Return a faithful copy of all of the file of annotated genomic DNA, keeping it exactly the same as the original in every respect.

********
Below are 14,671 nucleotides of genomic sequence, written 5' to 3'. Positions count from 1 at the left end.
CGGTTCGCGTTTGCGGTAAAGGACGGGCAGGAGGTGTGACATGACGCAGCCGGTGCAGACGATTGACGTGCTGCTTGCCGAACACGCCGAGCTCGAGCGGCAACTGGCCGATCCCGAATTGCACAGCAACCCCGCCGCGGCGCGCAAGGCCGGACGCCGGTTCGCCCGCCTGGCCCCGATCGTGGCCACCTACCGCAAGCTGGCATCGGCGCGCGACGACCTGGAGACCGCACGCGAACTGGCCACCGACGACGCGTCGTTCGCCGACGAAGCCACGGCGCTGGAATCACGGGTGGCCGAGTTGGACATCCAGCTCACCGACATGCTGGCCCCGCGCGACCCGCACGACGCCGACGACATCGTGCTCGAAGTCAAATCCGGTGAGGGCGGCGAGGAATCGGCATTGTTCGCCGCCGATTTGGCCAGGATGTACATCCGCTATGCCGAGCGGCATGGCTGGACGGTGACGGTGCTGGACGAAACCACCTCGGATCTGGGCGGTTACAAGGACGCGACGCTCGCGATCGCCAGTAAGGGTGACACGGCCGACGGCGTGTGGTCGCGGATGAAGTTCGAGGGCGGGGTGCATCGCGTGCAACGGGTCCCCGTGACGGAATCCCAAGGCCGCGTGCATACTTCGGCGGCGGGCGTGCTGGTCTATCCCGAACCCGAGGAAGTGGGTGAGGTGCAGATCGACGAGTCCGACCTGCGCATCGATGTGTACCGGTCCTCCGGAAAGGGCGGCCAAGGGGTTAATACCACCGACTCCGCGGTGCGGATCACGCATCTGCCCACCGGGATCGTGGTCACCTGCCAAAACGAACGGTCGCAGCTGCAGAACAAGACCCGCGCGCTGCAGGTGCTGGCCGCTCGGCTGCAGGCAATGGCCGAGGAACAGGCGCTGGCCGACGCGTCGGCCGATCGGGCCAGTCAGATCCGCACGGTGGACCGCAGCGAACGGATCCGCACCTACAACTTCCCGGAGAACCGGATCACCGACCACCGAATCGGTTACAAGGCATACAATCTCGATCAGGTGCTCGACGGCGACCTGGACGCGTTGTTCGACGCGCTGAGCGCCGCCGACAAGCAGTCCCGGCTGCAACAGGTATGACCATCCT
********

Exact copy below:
Below are 14,671 nucleotides of genomic sequence, written 5' to 3'. Positions count from 1 at the left end.
CGGTTCGCGTTTGCGGTAAAGGACGGGCAGGAGGTGTGACATGACGCAGCCGGTGCAGACGATTGACGTGCTGCTTGCCGAACACGCCGAGCTCGAGCGGCAACTGGCCGATCCCGAATTGCACAGCAACCCCGCCGCGGCGCGCAAGGCCGGACGCCGGTTCGCCCGCCTGGCCCCGATCGTGGCCACCTACCGCAAGCTGGCATCGGCGCGCGACGACCTGGAGACCGCACGCGAACTGGCCACCGACGACGCGTCGTTCGCCGACGAAGCCACGGCGCTGGAATCACGGGTGGCCGAGTTGGACATCCAGCTCACCGACATGCTGGCCCCGCGCGACCCGCACGACGCCGACGACATCGTGCTCGAAGTCAAATCCGGTGAGGGCGGCGAGGAATCGGCATTGTTCGCCGCCGATTTGGCCAGGATGTACATCCGCTATGCCGAGCGGCATGGCTGGACGGTGACGGTGCTGGACGAAACCACCTCGGATCTGGGCGGTTACAAGGACGCGACGCTCGCGATCGCCAGTAAGGGTGACACGGCCGACGGCGTGTGGTCGCGGATGAAGTTCGAGGGCGGGGTGCATCGCGTGCAACGGGTCCCCGTGACGGAATCCCAAGGCCGCGTGCATACTTCGGCGGCGGGCGTGCTGGTCTATCCCGAACCCGAGGAAGTGGGTGAGGTGCAGATCGACGAGTCCGACCTGCGCATCGATGTGTACCGGTCCTCCGGAAAGGGCGGCCAAGGGGTTAATACCACCGACTCCGCGGTGCGGATCACGCATCTGCCCACCGGGATCGTGGTCACCTGCCAAAACGAACGGTCGCAGCTGCAGAACAAGACCCGCGCGCTGCAGGTGCTGGCCGCTCGGCTGCAGGCAATGGCCGAGGAACAGGCGCTGGCCGACGCGTCGGCCGATCGGGCCAGTCAGATCCGCACGGTGGACCGCAGCGAACGGATCCGCACCTACAACTTCCCGGAGAACCGGATCACCGACCACCGAATCGGTTACAAGGCATACAATCTCGATCAGGTGCTCGACGGCGACCTGGACGCGTTGTTCGACGCGCTGAGCGCCGCCGACAAGCAGTCCCGGCTGCAACAGGTATGACCATCCT